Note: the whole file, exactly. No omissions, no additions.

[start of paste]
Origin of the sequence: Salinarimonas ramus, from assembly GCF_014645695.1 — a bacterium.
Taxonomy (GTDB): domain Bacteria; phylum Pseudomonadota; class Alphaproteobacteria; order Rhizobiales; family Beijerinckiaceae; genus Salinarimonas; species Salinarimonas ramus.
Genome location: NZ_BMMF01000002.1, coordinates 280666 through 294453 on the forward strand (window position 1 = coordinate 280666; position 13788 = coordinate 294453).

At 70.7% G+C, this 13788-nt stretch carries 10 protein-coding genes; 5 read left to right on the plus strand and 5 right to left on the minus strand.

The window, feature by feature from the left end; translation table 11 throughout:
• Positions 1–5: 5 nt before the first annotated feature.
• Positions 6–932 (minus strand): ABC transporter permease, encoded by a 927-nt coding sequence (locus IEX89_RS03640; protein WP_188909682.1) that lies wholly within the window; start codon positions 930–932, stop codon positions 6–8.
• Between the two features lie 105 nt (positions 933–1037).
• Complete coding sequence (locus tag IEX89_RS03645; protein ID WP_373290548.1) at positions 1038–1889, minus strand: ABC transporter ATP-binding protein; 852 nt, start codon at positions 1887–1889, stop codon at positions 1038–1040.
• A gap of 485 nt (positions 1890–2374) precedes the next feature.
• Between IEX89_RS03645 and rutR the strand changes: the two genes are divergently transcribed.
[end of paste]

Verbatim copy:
Origin of the sequence: Salinarimonas ramus, from assembly GCF_014645695.1 — a bacterium.
Taxonomy (GTDB): domain Bacteria; phylum Pseudomonadota; class Alphaproteobacteria; order Rhizobiales; family Beijerinckiaceae; genus Salinarimonas; species Salinarimonas ramus.
Genome location: NZ_BMMF01000002.1, coordinates 280666 through 294453 on the forward strand (window position 1 = coordinate 280666; position 13788 = coordinate 294453).

At 70.7% G+C, this 13788-nt stretch carries 10 protein-coding genes; 5 read left to right on the plus strand and 5 right to left on the minus strand.

The window, feature by feature from the left end; translation table 11 throughout:
• Positions 1–5: 5 nt before the first annotated feature.
• Positions 6–932 (minus strand): ABC transporter permease, encoded by a 927-nt coding sequence (locus IEX89_RS03640; protein WP_188909682.1) that lies wholly within the window; start codon positions 930–932, stop codon positions 6–8.
• Between the two features lie 105 nt (positions 933–1037).
• Complete coding sequence (locus tag IEX89_RS03645; protein ID WP_373290548.1) at positions 1038–1889, minus strand: ABC transporter ATP-binding protein; 852 nt, start codon at positions 1887–1889, stop codon at positions 1038–1040.
• A gap of 485 nt (positions 1890–2374) precedes the next feature.
• Between IEX89_RS03645 and rutR the strand changes: the two genes are divergently transcribed.